Lit­er­ary MAG­NET

Poets and Writers - - Trends - –DANA ISOKAWA

In Au­gust, Cat­a­pult will pub­lish PEN Amer­ica Best De­but Short Sto­ries 2017, fea­tur­ing twelve de­but sto­ries that won PEN Amer­ica’s in­au­gu­ral Robert J. Dau Short Story Prizes for Emerg­ing Writ­ers. Judged this year by Kelly Link, Marie-He­lene Bertino, and Nina McConigley, the $2,000 prizes are given an­nu­ally for de­but sto­ries pub­lished in lit­er­ary mag­a­zines in the pre­vi­ous year. The an­thol­ogy, which pref­aces each story with a note from the ed­i­tor of the jour­nal that orig­i­nally pub­lished it, shows how lit­er­ary mag­a­zines are of­ten a prov­ing ground for new voices. “A lit­er­ary mag­a­zine puts a writer in con­ver­sa­tion with other writ­ers and, de­pend­ing on the mag­a­zine, with a com­mu­nity, with a lin­eage or tra­di­tion,” says Cat­a­pult’s Yuka Igarashi, who edited the book. Be­low are five of the jour­nals in­cluded in the an­thol­ogy.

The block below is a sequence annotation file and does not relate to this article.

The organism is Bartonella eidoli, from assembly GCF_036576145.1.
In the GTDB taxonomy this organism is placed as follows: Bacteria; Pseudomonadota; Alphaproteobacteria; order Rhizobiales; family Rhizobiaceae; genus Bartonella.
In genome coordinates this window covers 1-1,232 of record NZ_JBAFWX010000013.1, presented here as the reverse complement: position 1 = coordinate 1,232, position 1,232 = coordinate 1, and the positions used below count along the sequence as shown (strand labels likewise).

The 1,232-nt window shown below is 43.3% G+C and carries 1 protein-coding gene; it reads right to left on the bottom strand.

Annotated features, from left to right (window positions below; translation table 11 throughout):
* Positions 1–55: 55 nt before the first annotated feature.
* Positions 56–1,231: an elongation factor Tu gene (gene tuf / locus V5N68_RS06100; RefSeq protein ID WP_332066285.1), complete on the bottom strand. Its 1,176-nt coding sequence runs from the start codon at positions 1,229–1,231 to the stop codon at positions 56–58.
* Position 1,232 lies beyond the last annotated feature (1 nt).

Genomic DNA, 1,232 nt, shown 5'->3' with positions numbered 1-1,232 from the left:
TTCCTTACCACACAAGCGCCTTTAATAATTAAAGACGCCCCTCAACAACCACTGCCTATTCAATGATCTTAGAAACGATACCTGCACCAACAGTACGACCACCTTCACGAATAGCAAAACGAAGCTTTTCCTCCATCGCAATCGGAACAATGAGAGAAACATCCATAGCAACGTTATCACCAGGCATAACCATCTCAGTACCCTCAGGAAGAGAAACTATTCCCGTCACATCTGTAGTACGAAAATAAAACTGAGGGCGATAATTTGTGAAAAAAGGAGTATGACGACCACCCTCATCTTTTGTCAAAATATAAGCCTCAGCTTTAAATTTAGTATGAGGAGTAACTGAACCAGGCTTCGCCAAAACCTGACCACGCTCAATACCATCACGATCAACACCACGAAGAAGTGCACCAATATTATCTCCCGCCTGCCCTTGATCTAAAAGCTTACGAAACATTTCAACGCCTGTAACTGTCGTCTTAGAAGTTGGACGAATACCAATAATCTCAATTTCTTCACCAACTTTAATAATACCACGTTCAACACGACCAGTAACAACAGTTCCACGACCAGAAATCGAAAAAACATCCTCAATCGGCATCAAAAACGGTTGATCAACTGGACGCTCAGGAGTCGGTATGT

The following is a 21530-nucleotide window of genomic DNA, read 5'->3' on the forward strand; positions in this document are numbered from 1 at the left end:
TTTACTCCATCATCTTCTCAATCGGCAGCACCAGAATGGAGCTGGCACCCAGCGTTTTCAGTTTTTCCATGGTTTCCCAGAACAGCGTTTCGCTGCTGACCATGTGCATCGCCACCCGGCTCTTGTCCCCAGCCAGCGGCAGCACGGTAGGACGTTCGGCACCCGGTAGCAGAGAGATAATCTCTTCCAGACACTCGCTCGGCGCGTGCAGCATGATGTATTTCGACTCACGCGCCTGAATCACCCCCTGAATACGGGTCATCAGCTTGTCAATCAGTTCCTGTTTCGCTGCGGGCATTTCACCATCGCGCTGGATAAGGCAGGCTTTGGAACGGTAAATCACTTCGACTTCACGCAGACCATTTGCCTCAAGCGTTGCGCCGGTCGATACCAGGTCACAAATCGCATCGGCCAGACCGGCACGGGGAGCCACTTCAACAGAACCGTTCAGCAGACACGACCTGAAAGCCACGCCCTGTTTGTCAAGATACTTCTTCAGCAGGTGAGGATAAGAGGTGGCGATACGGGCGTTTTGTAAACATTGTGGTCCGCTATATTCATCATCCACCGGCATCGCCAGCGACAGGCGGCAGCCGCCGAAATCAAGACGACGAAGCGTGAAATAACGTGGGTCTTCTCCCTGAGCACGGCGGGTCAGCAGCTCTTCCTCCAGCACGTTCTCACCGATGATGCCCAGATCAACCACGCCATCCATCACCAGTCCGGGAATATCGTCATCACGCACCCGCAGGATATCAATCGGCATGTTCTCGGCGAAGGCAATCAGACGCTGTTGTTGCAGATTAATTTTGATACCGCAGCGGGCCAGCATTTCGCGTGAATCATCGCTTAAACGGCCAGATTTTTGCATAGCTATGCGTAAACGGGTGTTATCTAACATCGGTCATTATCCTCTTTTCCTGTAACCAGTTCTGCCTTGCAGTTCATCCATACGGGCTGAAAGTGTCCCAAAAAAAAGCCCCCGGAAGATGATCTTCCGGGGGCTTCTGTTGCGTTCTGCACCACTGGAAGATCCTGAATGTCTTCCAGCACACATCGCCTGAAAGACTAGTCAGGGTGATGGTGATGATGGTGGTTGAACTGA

“Writ­ers need to de­cide for them­selves who they are in con­ver­sa­tion with, what their ge­neal­ogy is,” says Igarashi, “but there’s al­ways a new and ex­cit­ing en­ergy when an ed­i­tor or some other out­side cu­ra­to­rial force says, you and you are in­ter­est­ing to think about and read to­gether.” This cu­ra­to­rial force is on dis­play in Epiphany (, a bian­nual print jour­nal based in New York City that prides it­self on pub­lish­ing es­tab­lished writ­ers along­side emerg­ing writ­ers, such as Ruth Ser­ven, whose story “A Mes­sage” ap­pears in the an­thol­ogy. Ser­ven’s story first ap­peared in the Fall/Win­ter 2016 is­sue of the jour­nal, which also show­cased work by poet Pa­tri­cia Smith and fic­tion writer Ly­dia Davis. Epiphany pub­lishes po­etry, fic­tion, and non­fic­tion; sub­mis­sions are open via Sub­mit­table un­til July 1. uu The ed­i­tors of the Sum­mer­set Re­view (sum­mer­se­tre­ don’t seek out de­but fic­tion, but they do end up pub­lish­ing first sto­ries by two to three fic­tion writ­ers each year, says ed­i­tor Joseph Levens. Es­tab­lished in 2002, the jour­nal, which is pub­lished quar­terly on­line and oc­ca­sion­ally in print, is based in Smith­town, New York, and pub­lishes po­etry, fic­tion, and non­fic­tion. “We’re suck­ers for en­gag­ing first-per­son nar­ra­tives, and es­pe­cially those that make us em­pathize with the pro­tag­o­nist and root for the un­der­dog,” says Levens in his in­tro­duc­tion to Jim Cole’s “The Aspho­del Meadow,” which first ap­peared in the Fall 2016 is­sue of the Sum­mer­set Re­view. Sub­mis­sions are open year-round in all gen­res via e-mail or postal mail. uu “We read about 1,500 un­so­licited short sto­ries each year, al­ways with an eye for work by new writ­ers,” say pub­lisher Vern Miller and guest fic­tion ed­i­tor Rachel Swearin­gen of Fifth Wed­nes­day Jour­nal (fifth­wednes­dayjour­ Miller and Swearin­gen pub­lished An­gela Ajayi’s “Galina,” about a daugh­ter vis­it­ing her mother in Ukraine af­ter spend­ing a decade in Nige­ria, in the Fall 2016 is­sue. Based in Lisle, Illi­nois, the print jour­nal is pub­lished twice a year along with a sep­a­rate on­line edi­tion. The ed­i­tors de­voted the forth­com­ing Fall is­sue to work by im­mi­grants and chil­dren of im­mi­grants from Mid­dle Eastern and North African coun­tries. Sub­mis­sions in po­etry, fic­tion, and non­fic­tion for the Spring 2018 is­sue of Fifth Wed­nes­day Jour­nal open on Au­gust 15. uu San Fran­cisco–based jour­nal Hy­phen (hy­phen­ pub­lished Laura Chow Reeve’s de­but story, “1,000-Year-Old Ghosts,” in June 2016. The mag­a­zine, which orig­i­nally came out in print two to three times a year, is now ex­clu­sively on­line, pub­lish­ing po­etry and fic­tion each month. Launched in 2003, Hy­phen—which also pub­lishes news, crit­i­cism, and in­ter­views—is de­voted to con­vey­ing the “enor­mous rich­ness, con­tra­dic­tion, and vi­tal­ity that de­fines the Asian Amer­i­can ex­pe­ri­ence.” Ed­i­tor Karissa Chen says about Reeve’s story: “It ex­em­pli­fies what we’re look­ing for when we se­lect fic­tion—lyri­cal writ­ing, in­ven­tive­ness of plot, a point of view touched by the Asian Amer­i­can ex­pe­ri­ence, and, most im­por­tantly, a story in­fused with deep em­pa­thy and heart.” Sub­mis­sions in po­etry and fic­tion are open year-round via Sub­mit­table. uu Katherine Mag­yar­ody’s “Gold­hawk,” a story about a fe­male im­mi­grant working in the of­fice of an IT com­pany, stood out to the ed­i­tors of the Mala­hat Re­view (­hat) be­cause of its sub­tle de­pic­tion of the mod­ern workplace’s “sub­li­mated misog­yny and xeno­pho­bia,” says ed­i­tor John Barton. Housed at the Uni­ver­sity of Vic­to­ria in Canada, the quar­terly print mag­a­zine pub­lishes po­etry, fic­tion, cre­ative non­fic­tion, and trans­la­tions by mostly Cana­dian writ­ers (though the jour­nal is open to work from writ­ers from any coun­try). Es­tab­lished in 1967, the jour­nal also ad­min­is­ters sev­eral con­tests each year, in­clud­ing the Con­stance Rooke Cre­ative Non­fic­tion Prize—the award, given for an es­say, comes with $1,000 Cana­dian (ap­prox­i­mately $730)—which is open un­til Au­gust 1. Gen­eral sub­mis­sions in all gen­res are open year-round via Sub­mit­table.

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